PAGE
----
A star coupler is a device that takes in an input signal and splits it into several output signals.
In fiber optics, and especially in telecommunications, a star coupler is a passive optical device, used in network applications. An optical signal introduced into any input port is distributed to all output ports. Because of the way a passive star coupler is constructed, the number of ports is usually a power of 2; i.e., two input ports and two output ports (a "two-port" coupler, customarily called a directional coupler, or splitter ); four input ports and four output ports (a "four-port" coupler); eight input ports and eight output ports (an "eight-port" coupler), etc.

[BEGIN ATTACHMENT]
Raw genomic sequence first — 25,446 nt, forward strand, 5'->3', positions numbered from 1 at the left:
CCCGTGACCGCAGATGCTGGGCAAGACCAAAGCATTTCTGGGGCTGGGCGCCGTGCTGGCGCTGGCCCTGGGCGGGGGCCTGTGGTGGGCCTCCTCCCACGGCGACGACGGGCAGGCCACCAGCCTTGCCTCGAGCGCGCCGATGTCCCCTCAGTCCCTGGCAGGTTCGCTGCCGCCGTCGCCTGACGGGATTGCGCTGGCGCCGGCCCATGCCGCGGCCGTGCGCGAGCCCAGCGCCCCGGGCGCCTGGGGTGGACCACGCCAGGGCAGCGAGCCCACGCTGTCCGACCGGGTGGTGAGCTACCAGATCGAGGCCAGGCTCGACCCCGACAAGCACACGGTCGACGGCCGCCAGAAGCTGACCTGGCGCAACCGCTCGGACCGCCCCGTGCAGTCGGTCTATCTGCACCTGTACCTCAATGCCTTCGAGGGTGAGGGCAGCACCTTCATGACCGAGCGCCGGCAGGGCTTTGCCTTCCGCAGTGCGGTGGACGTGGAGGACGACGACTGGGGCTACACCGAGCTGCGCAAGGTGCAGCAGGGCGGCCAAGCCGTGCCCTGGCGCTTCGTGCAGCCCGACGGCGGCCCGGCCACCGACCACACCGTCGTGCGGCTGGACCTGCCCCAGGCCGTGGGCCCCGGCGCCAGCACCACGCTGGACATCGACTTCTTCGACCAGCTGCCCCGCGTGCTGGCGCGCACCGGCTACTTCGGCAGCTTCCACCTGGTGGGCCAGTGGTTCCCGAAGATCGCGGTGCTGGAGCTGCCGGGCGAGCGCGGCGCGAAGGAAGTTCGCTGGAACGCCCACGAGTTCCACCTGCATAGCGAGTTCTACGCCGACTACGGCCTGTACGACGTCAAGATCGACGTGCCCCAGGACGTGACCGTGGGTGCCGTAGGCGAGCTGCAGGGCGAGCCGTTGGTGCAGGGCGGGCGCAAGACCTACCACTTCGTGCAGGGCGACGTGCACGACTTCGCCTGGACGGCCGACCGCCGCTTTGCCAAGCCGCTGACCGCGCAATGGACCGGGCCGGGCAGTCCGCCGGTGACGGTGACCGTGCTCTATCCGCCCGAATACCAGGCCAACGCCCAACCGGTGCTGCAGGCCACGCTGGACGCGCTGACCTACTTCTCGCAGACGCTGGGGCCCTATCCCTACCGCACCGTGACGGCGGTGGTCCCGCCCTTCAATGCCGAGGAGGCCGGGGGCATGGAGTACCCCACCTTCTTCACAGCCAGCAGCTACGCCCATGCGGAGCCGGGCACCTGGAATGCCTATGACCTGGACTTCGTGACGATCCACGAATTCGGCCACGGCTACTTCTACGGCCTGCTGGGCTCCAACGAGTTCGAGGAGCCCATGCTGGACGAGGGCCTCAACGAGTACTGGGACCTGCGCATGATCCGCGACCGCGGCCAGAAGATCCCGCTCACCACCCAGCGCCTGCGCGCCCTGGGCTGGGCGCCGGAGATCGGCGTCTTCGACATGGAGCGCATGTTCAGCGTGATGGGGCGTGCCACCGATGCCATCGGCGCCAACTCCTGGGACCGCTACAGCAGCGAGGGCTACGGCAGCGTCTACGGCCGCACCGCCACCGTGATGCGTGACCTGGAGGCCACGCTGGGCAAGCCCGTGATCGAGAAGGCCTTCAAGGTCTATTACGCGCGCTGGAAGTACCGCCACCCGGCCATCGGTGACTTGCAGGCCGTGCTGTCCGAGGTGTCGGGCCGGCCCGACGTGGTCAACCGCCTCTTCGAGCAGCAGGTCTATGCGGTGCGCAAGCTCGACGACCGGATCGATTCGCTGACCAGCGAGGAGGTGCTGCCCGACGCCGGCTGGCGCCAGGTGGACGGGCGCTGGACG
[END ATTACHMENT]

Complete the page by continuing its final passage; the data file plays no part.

A star coupler was also the name of a device sold by Digital Equipment Corporation (now part of Hewlett-Packard) of Maynard, Massachusetts. In this case, the star coupler interconnected links to computers via coaxial cable rather than optical fibres, but the function was essentially the same. The signal that was distributed was 70 Mb/s computer interconnect (CI) data and the star coupler provided two redundant paths of either 8 or 16 ports each. Digital's star coupler was developed for use with the VAX- and later Alpha-based computers running Digital's VMS operating system, to provide a passive, highly reliable interconnect for Digital's cluster technology.